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Monetary Policy and Exchange Rate Dynamics: New Evidence from the Narrative Approach to Shock Identification

  • John C. Bluedorn
  • Christopher Bowdler

We argue that endogenous and anticipated movements in interest rates lead to underestimates of the speed and magnitude of the exchange rate response to monetary policy. Employing the Romer and Romer (2004) exogenous monetary policy shock measure, we find that the effect of a one percentage point increase in the U.S. interest rate is up to 3 times as large and 3 times as fast as that obtained using the actual federal funds rate to identify monetary shocks. Moreover, new evidence from open economy VARs em-phasises the adjustment role of the exchange rate. U.S. prices and output respond almost twice as quickly as they do in a closed economy VAR using the Romer and Romer shock measure. There is also evidence of stronger international transmission of U.S. monetary shocks. Overall, the estimated response speeds and magnitudes are more easily reconciled with existing models than previous empirical work.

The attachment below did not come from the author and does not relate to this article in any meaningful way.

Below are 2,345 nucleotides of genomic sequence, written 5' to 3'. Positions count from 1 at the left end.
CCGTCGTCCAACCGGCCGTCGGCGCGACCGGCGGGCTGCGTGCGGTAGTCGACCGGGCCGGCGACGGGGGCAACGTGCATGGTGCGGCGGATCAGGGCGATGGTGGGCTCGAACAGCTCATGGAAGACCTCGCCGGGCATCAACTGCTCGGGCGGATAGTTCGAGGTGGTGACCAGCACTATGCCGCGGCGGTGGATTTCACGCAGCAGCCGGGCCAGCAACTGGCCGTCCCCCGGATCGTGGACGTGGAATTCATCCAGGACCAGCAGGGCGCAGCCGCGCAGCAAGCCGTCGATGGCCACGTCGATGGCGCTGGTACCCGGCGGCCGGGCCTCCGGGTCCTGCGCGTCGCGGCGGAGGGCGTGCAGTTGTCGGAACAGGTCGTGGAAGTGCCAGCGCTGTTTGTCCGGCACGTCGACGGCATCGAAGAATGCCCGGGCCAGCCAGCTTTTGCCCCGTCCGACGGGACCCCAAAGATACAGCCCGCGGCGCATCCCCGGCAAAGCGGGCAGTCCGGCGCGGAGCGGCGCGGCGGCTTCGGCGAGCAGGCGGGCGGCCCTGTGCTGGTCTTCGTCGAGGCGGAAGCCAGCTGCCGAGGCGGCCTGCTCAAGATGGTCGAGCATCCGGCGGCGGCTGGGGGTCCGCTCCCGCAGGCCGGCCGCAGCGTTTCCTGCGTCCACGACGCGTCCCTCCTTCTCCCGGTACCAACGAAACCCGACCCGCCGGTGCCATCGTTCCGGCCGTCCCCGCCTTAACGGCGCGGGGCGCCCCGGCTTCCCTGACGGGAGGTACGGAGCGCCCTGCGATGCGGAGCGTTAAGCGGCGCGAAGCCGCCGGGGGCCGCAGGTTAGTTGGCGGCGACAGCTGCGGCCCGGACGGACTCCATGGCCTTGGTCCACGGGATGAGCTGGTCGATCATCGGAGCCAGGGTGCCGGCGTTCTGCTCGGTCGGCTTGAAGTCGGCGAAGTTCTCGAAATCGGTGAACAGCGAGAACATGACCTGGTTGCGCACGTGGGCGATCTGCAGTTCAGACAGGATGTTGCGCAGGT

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File URL: http://www.nuff.ox.ac.uk/economics/papers/2005/w18/RRFX.03.08.2005.pdf
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Paper provided by University of Oxford, Department of Economics in its series Economics Series Working Papers with number 2005-W18.

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Date of creation: 01 Aug 2005
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Handle: RePEc:oxf:wpaper:2005-w18
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  28. Kim, Soyoung, 2001. "International transmission of U.S. monetary policy shocks: Evidence from VAR's," Journal of Monetary Economics, Elsevier, vol. 48(2), pages 339-372, October.
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